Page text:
While Congress has kept Indian discourse chilled, if past trends continue then a Modi victory has the potential to make things truly arctic. An article by Shivam Vij in Scroll a few months ago shows how Modi has dealt with journalists for doing their job. A recent Quartz piece highlighted several more:

“Resignations from high-level positions at Indian media houses in recent months have been linked to pressure to cover the BJP or Modi in a positive light, including India TV’s editorial director, the former editor of Open Magazine, a popular talk show host and the former editor-in-chief of The Hindu, whose apartment caretaker was assaulted in Delhi this year, reportedly for the editor’s  outspoken comments against the BJP.”

The resignation of a college principal was demanded because he wrote a cautionary letter to his students, imploring them to make an informed decision. Politicians threatened opponents, saying their views would “only have a place in Pakistan.” As the list continues to grow, the temperature continues to fall.

More than businessmen, a cadre of society you do not want to scare away are journalists. The BJP has been particularly intolerant of criticism and is flanked by followers who troll dissent online by plugging their ears and screaming, “You’ve been paid off by Congress!” But the people who pay journalists to ask the tough questions are their editors – being critical is not a conspiracy.

Not every instance of this social censorship is perpetrated by Modi personally, but by not strongly condemning it amongst his followers, he is silently condoning it. Most Modi followers chant their icon’s name because they see Modi as personifying the strong leadership India needs, but it would be a grievous error to equate strength with an aptitude for muzzling criticism. To be strong does not mean to be unopposed and silencing the voices of your detractors does not make you louder, it only makes you a bully and chills the volume of the democratic process.

Even without government pressure, media in India has already been slipping. Watching Arnab Goswamy’s election day coverage felt like the dregs of a holiday gathering where the night ends in drunk relatives yelling at one another. John Oliver even made fun of him for it. For years I’ve jokingly referred to the pillars of Indian media sensationalism as the ABCD’s—Astrology, Bollywood, Cricket, and Devotional—but the joke is not funny. There is also the blatant commercialism of the media. While everyone focused on the ethics of Modi’s selfie on polling day in Ahmedabad, no one seemed to care that the cover of the Times of India that day was a full page BJP ad with an even bigger Modi pic. On polling day in Varanasi, arguably the most important contest in the election, a BJP ad completely covered the front pages of Dainak Jagran, the most read newspaper in India according to the Media Research Users Council, Hindustan, and Sahara, obscuring the real purpose of these publications: news. The media needs to collectively step up their game.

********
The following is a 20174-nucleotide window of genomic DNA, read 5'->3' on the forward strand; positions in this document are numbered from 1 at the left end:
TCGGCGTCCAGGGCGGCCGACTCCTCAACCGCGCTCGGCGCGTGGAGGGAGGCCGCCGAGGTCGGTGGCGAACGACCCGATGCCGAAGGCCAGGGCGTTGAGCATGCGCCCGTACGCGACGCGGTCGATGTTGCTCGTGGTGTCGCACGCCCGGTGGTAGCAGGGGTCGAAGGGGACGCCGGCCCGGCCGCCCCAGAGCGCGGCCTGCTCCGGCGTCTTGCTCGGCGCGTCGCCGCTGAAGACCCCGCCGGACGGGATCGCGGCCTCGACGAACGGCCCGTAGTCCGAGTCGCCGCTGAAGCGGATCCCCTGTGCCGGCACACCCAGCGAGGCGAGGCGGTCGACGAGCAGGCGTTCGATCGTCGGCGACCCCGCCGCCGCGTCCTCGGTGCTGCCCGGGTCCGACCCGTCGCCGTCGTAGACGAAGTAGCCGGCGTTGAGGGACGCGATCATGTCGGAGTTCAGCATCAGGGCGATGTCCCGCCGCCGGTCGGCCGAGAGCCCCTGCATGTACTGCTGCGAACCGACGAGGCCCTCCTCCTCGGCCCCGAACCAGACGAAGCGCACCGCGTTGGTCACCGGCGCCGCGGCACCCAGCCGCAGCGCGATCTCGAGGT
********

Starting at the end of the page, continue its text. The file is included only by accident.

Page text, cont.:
“Free” speech is clean because it only reinforces existing beliefs, but the real thing is actually quite messy. It’s not fun to listen to someone you fundamentally disagree with, especially if the applause they receive is louder than yours. Yet, while I may debate you until I am out of breath, protest you until I collapse, and vote against you when given the chance, I will even more vehemently defend your ability to speak. On this, we must all agree.

This is my plea: that the discourse in India can course-correct and warm up to ideas that may not be as conventional, as comfortable, as we all might like. I hope Modi can turn a new page – embrace his mandate to govern and simultaneously be a steward of India’s freethinking soul. As a decision maker, I would want every view to be on the table because only with the greatest selection can a person make the best choice.

I referred earlier to Aristotle’s triangle, but why even turn to Ancient Greece? India was one of the original pioneers of logical thought. Indians looked at a previously impossible logical problem – using something to describe nothing – and decided to simply draw a circle around empty space. Thus the concept of zero was born. Indians need to draw another circle, but this time around all thoughts and ideas, from agreeable to distasteful, and give this seemingly impossible concept a name: India.